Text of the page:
Vielen, die mit der Arbeit von Burhuss F. Skinner konfrontiert sind, ist nicht bewusst, dass Skinner seine Arbeit am Behaviourismus nicht nur auf spezifische Formen der Konditionierung gerichtet hat, sondern den Behaviorismus als evolutionäres Konzept ansieht, das sich einer Lernform bedient, die mMenschen per Evolution immanent ist:
“The fact that operant conditioning, like all psychological processes, is a product of natural selection throws light on the question of what kinds of consequences are reinforcing and why. It is commonly said that a thing is reinforced because it feels, looks, sounds, smells, or tastes good, but from the point of view of evolutionary theory, a susceptibility to reinforcement is due to its survival value and not to any associated feelings.
The point may be made for the reinforcers which play a part in the conditioning of reflexes. Salivation is elicited by certain chemical stimuli on the tongue (as other secretions are elicited by other stimuli in later stages of digestion) because the effect has contributed to the survival of the species. A person may report that a substance tastes good, but it does not elicit salivation because it tastes good. Similarly, we pull our hand away from a hot object, but not because the object feels painful. The behavior occurs because appropriate mechanisms have been selected in the course of evolution. The feelings are merely collateral products of the conditions responsible for the behavior.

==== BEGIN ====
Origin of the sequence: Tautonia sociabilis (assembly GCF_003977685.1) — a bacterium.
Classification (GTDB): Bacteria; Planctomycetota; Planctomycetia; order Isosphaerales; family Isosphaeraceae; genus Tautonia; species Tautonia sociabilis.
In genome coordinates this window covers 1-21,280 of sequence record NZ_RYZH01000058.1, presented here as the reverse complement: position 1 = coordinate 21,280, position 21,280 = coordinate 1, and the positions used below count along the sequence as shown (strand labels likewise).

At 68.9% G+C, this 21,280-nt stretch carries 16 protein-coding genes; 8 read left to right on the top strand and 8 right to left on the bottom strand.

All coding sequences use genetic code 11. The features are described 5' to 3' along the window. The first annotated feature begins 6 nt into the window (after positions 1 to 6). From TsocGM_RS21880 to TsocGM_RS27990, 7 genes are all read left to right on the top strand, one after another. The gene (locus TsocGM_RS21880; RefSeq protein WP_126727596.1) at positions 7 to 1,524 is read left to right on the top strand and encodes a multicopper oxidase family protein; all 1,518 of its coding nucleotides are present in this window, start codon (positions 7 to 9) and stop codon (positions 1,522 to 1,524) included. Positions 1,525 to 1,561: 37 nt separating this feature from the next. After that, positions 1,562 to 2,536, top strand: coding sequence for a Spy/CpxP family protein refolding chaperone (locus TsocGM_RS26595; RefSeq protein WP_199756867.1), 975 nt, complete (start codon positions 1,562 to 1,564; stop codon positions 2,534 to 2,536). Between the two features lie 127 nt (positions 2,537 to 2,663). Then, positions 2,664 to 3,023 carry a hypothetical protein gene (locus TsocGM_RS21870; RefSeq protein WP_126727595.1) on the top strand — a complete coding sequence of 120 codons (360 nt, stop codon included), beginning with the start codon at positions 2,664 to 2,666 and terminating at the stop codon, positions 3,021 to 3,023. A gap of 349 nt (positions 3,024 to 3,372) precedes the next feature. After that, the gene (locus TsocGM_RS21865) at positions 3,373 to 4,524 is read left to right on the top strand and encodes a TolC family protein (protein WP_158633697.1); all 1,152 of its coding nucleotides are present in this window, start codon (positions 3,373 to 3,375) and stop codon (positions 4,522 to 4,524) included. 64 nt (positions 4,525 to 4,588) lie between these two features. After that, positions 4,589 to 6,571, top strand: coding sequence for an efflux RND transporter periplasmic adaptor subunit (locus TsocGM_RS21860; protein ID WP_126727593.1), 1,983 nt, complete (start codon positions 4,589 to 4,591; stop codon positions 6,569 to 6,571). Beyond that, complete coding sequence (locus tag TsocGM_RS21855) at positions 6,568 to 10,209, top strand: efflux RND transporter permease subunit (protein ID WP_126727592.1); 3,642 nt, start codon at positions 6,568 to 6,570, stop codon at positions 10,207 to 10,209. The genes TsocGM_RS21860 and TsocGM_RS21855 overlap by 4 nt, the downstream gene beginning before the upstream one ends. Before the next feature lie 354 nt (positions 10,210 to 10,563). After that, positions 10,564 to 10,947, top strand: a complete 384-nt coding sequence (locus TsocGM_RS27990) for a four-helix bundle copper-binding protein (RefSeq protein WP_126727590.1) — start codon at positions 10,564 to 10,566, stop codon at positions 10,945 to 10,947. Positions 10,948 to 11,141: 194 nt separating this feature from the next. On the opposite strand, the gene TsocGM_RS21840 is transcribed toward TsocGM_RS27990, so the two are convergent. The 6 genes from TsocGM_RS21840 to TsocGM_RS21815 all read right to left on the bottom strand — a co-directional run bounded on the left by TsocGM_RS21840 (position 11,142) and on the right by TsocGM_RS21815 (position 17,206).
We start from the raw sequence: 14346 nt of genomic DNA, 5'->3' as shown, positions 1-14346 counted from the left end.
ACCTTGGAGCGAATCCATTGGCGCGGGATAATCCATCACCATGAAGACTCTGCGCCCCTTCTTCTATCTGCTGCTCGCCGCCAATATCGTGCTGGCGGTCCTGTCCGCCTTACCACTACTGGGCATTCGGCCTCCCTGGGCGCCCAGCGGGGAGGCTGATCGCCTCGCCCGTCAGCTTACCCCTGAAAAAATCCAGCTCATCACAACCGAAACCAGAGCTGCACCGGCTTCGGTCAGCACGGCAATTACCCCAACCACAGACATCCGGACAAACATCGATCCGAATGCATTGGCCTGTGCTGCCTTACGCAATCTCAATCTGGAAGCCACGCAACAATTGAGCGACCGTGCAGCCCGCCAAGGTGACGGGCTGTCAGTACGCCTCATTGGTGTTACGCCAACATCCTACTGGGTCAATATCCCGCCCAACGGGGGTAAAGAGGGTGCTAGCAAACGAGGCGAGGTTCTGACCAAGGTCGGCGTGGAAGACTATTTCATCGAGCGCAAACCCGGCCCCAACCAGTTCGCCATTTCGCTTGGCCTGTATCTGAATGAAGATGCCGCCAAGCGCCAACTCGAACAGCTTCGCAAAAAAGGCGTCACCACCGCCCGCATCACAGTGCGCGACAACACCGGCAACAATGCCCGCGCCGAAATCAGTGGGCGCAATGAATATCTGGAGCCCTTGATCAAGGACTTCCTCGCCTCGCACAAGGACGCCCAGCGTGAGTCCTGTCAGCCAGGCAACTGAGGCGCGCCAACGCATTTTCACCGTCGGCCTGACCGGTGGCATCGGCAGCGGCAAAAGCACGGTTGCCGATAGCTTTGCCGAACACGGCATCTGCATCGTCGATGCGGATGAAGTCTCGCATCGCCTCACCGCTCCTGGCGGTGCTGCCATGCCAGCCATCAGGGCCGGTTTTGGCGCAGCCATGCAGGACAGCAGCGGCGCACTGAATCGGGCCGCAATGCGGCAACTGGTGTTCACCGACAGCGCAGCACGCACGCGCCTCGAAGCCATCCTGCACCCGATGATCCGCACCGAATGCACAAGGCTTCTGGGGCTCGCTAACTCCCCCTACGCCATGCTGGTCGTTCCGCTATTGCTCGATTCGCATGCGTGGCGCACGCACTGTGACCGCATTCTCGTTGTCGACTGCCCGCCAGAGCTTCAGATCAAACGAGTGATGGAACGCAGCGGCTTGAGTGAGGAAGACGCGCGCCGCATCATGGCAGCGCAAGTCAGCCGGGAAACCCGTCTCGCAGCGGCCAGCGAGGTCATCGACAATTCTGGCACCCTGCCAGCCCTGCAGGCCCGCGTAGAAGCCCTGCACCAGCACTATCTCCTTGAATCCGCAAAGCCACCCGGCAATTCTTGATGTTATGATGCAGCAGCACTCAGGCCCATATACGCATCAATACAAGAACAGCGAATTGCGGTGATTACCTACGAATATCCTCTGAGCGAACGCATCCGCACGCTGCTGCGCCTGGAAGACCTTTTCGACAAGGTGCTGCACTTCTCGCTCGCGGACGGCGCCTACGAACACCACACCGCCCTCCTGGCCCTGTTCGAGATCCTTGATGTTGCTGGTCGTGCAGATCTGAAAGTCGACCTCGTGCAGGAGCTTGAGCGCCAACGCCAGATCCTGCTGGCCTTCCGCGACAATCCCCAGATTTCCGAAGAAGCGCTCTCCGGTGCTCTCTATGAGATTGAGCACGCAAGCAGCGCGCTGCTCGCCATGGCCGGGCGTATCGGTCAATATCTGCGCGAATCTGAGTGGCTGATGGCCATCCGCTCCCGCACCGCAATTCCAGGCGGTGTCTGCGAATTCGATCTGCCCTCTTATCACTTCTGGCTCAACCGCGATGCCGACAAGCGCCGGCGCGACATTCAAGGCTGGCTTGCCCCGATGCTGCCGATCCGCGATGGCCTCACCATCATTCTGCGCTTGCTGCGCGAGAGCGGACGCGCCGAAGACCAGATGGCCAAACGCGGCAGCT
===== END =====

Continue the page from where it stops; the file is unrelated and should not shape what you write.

The same may be said for operant reinforcers. Salt and sugar are critical requirements, and individuals who were especially likely to be reinforced by them have more effectively learned and remembered where and how to get them and have therefore been more likely to survive and transmit the susceptibility to the species. It has often been pointed out that competition for a mate tends to select the more skillful an powerful members of a species, but it also selects those more susceptible to sexual reinforcement. As a result, the human species, like other species, is powerfully reinforced by sugar, salt, and sexual contact. This is very different from saying that these things reinforce because they taste or feel good” (Skinner, About Behaviorism, pp.52-53).